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Please begin with an informative title:

The question I get asked the most from parents is "Why isn't my child in Honor's Classes?  He/She scored 'Advanced' on all their TCAPs!"  (TCAPs being the Tennessee yearly standardized test that determines if kids are learnin' or teachers are teachin'.)

The short answer is, Tennessee doesn't give parents the same scores they give schools.


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It would take a really long time to explain fully why their child isn't in Honors, so we explain that it wasn't enough for the child to score 'advanced,' they had to score in the top 15 percentile in the State to be in the classes.  It is at this point that it becomes confusing.  The parent will point out that in the report they received over the summer had a score of 90% or higher.  So, how are they scoring so high if they're not in the top percentiles?  

Here's where it gets fun.  To score advanced (in Social Studies, at least) in Tennessee, you only have to score 60% or higher on the TCAP.  So a child who scores a 68% will receive "advanced."  For some reason, though, the State of Tennessee doesn't want to tell parents that score.  Instead, they "inflate" the score and send that score to the schools for teachers to put on the report card.  If your child scores "Advanced," they give them a score between 90 - 99 percent.  If they score "Proficient," they receive a score roughly between 79 - 89 percent.  Remember, to score "Proficient," a child only has to get 40% of the test questions right.  Below 40%, and the student is "Below Proficient."  However, the State of Tennessee doesn't give the child a 20% on their report card.  They instruct the teacher to give the student somewhere between a 60% and a 78%.

Now, Mom and Dad believe their little Timmy or Suzie must be doing just wonderful, after all look how high they scored!  However, the schools and teachers only get the raw scores.  So, even though I gave my students 70s, 80s, and 90s on their report cards, they  actually might have scored anywhere from 0% to 80% on the test.  We are a low school, but occasionally, I get students who score in the 90s as a raw score.  However, if one child gets a 99 raw score, and another gets a 70 raw score, the inflation is so severe that their report cards will say 94 and 99, respectively.

Teachers in Tennessee live and die by "growth."  That is, it's just not as important what their achievement is so much as how much did YOU, as a teacher, grow the kid over last year's scores?  In Social Studies, it's really fun to compare because I teach U.S. History, and we are compared to 7th Grade Teachers who teach World Geography.  They compete against Teachers who teach 6th Grade World History.  So, even though we're teaching Apples, Oranges, and Pears, Tennessee says we're all teaching the same thing and compares us on those scores.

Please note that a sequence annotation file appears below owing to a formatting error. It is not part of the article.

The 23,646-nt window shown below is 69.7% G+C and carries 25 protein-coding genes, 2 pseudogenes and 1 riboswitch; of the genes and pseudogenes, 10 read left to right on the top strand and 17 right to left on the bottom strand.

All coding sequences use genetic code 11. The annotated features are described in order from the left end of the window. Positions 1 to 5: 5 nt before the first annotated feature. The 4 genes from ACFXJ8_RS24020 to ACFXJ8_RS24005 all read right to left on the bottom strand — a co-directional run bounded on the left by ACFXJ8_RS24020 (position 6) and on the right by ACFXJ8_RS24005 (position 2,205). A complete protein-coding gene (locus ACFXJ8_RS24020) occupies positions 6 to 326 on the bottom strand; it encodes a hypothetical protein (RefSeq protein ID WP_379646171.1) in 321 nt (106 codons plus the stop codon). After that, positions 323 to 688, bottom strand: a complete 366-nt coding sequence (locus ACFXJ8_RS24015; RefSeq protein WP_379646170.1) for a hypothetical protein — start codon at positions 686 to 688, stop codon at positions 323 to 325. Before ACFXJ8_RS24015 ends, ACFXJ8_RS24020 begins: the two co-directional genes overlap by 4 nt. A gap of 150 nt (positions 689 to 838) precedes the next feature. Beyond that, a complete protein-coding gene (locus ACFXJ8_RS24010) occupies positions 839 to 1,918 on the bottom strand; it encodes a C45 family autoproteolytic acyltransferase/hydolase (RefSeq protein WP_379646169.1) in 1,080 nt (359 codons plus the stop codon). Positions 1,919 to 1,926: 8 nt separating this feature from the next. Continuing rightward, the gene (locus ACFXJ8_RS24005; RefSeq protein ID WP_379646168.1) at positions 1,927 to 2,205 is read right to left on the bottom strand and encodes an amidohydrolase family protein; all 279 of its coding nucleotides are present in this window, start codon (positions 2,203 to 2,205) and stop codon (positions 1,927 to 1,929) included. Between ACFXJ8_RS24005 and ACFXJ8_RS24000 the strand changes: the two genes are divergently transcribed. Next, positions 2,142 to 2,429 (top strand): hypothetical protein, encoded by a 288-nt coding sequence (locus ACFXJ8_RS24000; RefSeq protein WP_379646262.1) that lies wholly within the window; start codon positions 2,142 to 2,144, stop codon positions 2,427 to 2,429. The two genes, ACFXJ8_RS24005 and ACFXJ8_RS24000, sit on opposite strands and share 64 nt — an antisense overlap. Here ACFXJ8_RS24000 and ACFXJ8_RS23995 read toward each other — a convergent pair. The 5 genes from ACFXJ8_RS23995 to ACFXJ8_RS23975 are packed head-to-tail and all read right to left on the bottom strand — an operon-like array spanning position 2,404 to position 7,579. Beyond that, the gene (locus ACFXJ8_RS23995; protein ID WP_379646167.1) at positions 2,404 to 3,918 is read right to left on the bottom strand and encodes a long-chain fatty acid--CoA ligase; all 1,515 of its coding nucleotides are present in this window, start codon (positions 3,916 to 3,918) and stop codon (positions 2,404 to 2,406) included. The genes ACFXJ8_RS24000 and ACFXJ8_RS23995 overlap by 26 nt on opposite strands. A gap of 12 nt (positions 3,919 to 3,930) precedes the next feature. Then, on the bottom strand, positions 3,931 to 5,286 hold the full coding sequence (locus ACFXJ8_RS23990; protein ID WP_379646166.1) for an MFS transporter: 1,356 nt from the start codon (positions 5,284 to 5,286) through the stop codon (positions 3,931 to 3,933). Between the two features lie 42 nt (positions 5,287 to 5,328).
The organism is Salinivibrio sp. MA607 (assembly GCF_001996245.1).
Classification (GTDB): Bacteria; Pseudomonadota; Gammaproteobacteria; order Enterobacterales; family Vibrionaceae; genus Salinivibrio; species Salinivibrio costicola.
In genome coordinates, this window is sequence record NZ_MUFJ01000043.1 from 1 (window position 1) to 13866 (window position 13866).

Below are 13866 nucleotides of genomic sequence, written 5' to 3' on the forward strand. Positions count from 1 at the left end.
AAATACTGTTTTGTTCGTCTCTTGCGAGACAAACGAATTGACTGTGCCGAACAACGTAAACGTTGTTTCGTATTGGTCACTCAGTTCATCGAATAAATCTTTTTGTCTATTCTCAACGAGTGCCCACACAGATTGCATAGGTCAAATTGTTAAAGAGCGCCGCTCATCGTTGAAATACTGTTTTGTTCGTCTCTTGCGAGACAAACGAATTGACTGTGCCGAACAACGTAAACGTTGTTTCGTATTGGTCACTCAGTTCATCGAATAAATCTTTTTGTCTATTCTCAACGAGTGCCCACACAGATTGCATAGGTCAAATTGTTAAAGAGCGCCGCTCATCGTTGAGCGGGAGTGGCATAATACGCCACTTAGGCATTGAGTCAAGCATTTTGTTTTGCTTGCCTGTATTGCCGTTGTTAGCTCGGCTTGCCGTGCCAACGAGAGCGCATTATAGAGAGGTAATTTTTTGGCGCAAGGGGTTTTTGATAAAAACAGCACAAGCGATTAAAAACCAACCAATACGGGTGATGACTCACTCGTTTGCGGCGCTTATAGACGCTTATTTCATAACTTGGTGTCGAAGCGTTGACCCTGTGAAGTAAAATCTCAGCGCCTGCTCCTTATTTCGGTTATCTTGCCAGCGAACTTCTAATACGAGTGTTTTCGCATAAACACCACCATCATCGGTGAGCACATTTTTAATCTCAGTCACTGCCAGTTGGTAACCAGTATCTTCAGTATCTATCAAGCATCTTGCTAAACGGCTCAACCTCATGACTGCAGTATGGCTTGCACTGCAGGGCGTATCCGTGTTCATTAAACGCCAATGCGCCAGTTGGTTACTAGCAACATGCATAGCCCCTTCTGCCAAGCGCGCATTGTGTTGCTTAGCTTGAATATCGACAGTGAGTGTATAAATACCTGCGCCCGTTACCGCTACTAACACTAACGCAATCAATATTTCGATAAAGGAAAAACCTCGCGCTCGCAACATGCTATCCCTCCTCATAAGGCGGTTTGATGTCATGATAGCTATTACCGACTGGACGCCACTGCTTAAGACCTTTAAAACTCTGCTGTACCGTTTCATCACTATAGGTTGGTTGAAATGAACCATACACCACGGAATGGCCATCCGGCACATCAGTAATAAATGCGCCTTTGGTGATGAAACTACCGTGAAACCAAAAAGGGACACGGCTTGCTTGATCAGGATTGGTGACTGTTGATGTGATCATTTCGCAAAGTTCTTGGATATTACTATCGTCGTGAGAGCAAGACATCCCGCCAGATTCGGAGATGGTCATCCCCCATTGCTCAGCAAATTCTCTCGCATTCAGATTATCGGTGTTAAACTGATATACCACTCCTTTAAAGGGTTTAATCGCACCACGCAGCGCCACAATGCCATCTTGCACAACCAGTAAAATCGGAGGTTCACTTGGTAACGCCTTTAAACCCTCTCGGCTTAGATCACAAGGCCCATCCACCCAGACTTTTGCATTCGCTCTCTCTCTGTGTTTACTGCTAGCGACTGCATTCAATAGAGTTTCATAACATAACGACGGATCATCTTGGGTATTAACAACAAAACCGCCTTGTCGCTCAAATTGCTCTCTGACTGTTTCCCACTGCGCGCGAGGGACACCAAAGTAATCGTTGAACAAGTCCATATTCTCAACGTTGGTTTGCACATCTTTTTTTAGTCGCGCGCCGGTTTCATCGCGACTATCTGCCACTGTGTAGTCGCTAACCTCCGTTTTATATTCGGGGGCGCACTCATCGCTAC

If you want to know how the state computes "growth," good luck.  Many phone calls to many people have been placed and the farthest anyone has made it is deep within the State Department of Education where she was finally told, "It's copyrighted, and we're not going to tell you."  All we know is that the State expects the kids to do so well compared to last year, and anything beyond that test score or below that test score is your score.

Further, there are some grades that are always destined to high scores and others that are always doomed to low scores.  6th Grade Social Studies and Science will always be awesome because most 5th Grades barely ever talk about either subject.  All their time is spent on Math and Reading.  Because 7th Grade is the worst time in a child's development, and therefore the worst year of school, 7th Grade teachers always have low growth compared to other grades.  Teachers do NOT want to teach 7th Grade.  Kids are frustrated with social development, and the teacher always looks like a terrible teacher because scores are low.

Teachers are not allowed to know what's on the test.  And don't ask students what was on the test, because that breaks the rules. (a terminating offense)  And if you do manage to sneak a peek at a test or a student happens to tell you a few questions, don't be surprised when the test doesn't ask about the main things one was supposed to know, they try to trick the students a lot and ask about the fringe things, because we know that those are the true signs of great teaching.

Until Tennessee decides to give everyone the same grades and fully explain what their formulas for success are, no one will ever really know if the students are learning.

Extended (Optional)

Originally posted to The Teacher on Sat Oct 05, 2013 at 06:19 PM PDT.

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